Definition of discrimination debate continues
In the case of Zarda and Moore, Jr. against Altitude Express, Inc., aka Skydive Long Island in the 2nd Circuit, the Trump administration has instructed the DOJ to file a friend-of-the-court brief recommending that the court find that employees are not protected from discrimination based on sexual orientation. On the same case, EEOC also filed a friend-of-the-court brief recommending that the court take the opposite approach and hold that Title VII prohibits sexual orientation-based discrimination.
The case involves a skydiving instructor who alleged was fired because he was gay. The appeals court initially held that federal law provided him no protections but has since agreed to reconsider its ruling.
Overview of the Briefs For years, EEOC has interpreted Title VII to cover sexual orientation saying that it is a form of sex stereotyping which is a form of sex discrimination.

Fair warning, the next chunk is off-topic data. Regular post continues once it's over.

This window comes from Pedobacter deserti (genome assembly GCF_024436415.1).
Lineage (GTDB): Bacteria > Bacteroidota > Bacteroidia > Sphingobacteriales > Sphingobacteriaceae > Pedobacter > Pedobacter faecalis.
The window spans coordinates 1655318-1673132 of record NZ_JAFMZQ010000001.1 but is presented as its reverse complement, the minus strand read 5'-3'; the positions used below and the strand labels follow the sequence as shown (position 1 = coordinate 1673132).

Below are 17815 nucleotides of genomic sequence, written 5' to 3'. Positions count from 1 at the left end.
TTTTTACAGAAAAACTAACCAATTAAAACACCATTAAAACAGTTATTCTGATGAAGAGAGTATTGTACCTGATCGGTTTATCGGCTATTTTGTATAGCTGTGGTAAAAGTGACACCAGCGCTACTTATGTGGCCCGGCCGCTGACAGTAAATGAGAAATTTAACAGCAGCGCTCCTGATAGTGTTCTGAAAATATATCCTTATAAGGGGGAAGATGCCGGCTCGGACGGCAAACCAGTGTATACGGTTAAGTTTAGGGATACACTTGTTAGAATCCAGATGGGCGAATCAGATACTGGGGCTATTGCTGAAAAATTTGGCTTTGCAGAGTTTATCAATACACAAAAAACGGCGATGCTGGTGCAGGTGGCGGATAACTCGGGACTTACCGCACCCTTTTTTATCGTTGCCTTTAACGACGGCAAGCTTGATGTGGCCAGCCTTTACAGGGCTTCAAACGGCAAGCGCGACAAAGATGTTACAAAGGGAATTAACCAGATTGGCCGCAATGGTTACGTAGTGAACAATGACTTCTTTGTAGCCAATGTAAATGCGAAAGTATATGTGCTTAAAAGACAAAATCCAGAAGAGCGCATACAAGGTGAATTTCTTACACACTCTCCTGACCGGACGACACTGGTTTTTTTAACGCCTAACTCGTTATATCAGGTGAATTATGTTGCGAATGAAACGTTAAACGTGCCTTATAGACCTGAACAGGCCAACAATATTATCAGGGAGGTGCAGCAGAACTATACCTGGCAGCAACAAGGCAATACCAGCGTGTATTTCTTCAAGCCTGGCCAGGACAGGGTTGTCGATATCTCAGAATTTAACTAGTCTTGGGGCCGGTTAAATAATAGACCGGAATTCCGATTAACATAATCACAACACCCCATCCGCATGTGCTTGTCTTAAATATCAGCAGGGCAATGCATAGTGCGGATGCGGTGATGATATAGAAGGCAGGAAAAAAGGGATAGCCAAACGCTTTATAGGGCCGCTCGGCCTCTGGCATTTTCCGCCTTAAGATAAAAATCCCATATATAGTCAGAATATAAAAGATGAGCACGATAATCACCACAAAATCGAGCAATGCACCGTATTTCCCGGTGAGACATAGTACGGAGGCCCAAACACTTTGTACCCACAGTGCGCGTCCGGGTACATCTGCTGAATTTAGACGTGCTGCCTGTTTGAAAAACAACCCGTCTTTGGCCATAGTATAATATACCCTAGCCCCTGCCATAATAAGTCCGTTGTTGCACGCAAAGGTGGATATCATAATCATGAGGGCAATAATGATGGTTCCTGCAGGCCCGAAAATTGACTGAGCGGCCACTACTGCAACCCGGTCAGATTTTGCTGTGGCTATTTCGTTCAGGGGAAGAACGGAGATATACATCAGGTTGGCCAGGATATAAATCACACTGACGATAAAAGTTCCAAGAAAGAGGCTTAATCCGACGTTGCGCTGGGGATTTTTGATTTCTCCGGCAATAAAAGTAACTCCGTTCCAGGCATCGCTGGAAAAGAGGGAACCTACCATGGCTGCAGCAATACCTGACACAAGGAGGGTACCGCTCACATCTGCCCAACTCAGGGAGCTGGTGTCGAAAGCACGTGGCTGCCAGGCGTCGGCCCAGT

Example: A man who is fired for acting too feminine can be viewed as sex discrimination. This assumes that the employer wouldn’t fire a woman for behaving in the same manner.
Opponents argue that Title VII does not prohibit employment practices that consider the sex of employees as long as they don’t impose different burdens on similarly situated members of each sex.
Example: The sex of its employees is considered by the employer when maintaining sex-specific bathrooms. This does not violate Title VII because the employer is not discriminating between members of one sex and similarly situated members of the opposite sex.
Currently, the 2nd Circuit and the 11th Circuit are re-evaluating their position on this matter; however, only the 7th Circuit currently agrees with EEOC. However, it is important to note that many state and local laws prohibit sexual orientation discrimination.